Ureña (Venezuela) (AFP) - Bloody violence may have subsided for now at Venezuela's blockaded border, but for local people, terror has turned to anxiety about how they will reach the schools and shops they depend on.
In the Venezuelan border town of Urena, Kelly Pinto stared at the Santander Bridge leading to Colombia -- now blocked by a white armored truck.
Like many of her neighbors, she was wondering when it will reopen so she can reach the Colombian city of Cucuta.
"My youngest is really worried. She says, 'Mummy, I want to go to school; mummy, I have an exam," said Pinto, mother of two girls aged eight and 10.
"What am I supposed to do?" she said. "They won't tell us whether they are going to open it or not."
Nearby, a small group of schoolgirls stood with a sign that read, "We want to go to school. Let us pass."
While her children go to a school across the border from their crisis-hit country, Kelly lives off trading in goods she buys on the far side of the bridge.
Thousands like her rely on crossing to Cucuta to get the basic goods and services lacking in Venezuela.
- Blocked by debris -
On the bridge, a white armored truck -- known as a "bat" for the white metal wings that extend from its sides -- sat blocking the way.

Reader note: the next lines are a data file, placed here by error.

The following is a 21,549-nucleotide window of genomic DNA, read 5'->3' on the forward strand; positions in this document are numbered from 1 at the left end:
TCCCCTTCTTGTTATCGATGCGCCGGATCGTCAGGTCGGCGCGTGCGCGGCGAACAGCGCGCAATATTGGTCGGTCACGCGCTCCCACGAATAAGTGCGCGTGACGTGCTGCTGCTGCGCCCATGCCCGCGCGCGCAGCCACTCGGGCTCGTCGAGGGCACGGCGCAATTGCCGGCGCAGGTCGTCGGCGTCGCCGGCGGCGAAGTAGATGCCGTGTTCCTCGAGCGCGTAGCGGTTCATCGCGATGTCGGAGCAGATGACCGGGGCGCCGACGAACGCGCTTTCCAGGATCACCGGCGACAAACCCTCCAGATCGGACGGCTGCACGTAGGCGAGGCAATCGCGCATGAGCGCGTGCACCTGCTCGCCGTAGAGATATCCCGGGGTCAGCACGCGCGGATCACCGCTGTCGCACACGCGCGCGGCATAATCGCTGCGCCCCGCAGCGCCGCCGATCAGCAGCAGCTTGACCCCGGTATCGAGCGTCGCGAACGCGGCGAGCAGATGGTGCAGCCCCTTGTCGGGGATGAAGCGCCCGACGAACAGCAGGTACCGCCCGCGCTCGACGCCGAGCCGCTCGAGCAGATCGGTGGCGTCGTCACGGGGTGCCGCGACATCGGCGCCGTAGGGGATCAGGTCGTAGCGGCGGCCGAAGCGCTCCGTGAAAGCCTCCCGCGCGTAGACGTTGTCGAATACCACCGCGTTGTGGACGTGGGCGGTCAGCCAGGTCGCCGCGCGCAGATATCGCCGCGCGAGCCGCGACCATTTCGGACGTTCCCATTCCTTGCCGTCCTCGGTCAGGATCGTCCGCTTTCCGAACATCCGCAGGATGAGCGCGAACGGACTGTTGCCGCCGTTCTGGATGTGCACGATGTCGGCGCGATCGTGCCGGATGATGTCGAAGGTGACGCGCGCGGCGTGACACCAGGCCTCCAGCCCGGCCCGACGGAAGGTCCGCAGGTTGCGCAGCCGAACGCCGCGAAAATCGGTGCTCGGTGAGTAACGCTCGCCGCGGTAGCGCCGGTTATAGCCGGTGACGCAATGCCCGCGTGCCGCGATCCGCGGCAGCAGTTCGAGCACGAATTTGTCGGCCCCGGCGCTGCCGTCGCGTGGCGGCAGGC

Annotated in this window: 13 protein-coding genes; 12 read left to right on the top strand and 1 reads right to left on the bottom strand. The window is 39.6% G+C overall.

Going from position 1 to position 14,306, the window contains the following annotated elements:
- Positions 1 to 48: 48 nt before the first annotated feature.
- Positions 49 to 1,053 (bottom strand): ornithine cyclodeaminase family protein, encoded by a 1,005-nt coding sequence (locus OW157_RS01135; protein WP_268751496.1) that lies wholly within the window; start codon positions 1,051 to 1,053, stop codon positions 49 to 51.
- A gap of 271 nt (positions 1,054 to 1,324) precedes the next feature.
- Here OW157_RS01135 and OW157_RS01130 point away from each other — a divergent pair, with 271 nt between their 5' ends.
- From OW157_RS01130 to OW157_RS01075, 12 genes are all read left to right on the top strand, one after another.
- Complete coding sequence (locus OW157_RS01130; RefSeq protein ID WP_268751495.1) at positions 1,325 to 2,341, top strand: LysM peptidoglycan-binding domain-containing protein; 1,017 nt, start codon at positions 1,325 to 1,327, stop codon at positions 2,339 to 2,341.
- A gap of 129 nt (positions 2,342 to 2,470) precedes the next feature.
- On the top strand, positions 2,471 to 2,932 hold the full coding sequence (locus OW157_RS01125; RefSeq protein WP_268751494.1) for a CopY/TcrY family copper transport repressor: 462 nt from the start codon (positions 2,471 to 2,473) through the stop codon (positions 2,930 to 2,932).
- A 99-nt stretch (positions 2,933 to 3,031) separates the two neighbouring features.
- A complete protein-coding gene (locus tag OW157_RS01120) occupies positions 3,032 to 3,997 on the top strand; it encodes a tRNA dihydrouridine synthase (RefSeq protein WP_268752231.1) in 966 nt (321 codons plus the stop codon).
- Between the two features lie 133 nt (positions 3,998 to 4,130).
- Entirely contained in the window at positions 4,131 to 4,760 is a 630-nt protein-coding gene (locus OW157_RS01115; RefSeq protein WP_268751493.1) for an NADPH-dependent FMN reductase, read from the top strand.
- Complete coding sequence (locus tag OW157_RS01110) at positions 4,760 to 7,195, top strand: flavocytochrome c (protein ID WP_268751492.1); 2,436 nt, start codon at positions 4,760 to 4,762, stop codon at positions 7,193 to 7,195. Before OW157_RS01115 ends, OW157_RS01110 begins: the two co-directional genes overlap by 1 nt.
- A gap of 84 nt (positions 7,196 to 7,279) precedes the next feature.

The border has been shut since clashes broke out on this and other nearby border crossings over the weekend.
Venezuelan security forces cracked down on opposition supporters trying to bring aid supplies across the bridge.
National Guards fired tear gas and rubber bullets. Demonstrators set fire to a bus.
Its charred remains were being towed out of the way on Tuesday, but other debris still lay around.
President Nicolas Maduro had branded the aid bid a ploy by his opponent, self-declared president Juan Guaido. Maduro said it was a pretext for a US invasion.
Colombia had said it would reopen the border crossings from Cucuta to Urena and nearby San Antonio early Tuesday.
But the decision depends equally on the Venezuelan military. The crossings were still blocked later in the day.
A group of local people timidly approached a detachment of soldiers guarding the Santander bridge, hoping to be allowed to cross.
The locals offered to help clear the rubble left over from Saturday's disturbances.
The soldiers "told us they are in the process of opening it," said one of the group of neighbors, Gladys Celis.
Her husband and eldest daughter work in Cucuta and her younger daughter goes to school there.
But the soldiers "gave no date, no time, nothing," she added. "They are awaiting orders."
Maduro's authorities claimed a victory on Saturday after blocking Guaido's side from trucking in the aid.
International bodies criticized the military for targeting those trying to bring in the aid trucks, one of which was set on fire.
Maduro's government on Saturday shut down the country's entire border with Brazil, where unrest left four people dead.
He also closed four border bridges to Colombia in the western state of Tachira.
The 2,200-kilometer (1,400-mile) border with Colombia had already been shut before, from 2015 to 2016, after an attack on a Venezuelan military patrol.
Since that peak of tension with Colombia, it had been reopening gradually for people's work or medical needs until the latest upsurge of unrest.
But regional trade groups say only about a fifth of local trade has recovered from that earlier shutdown.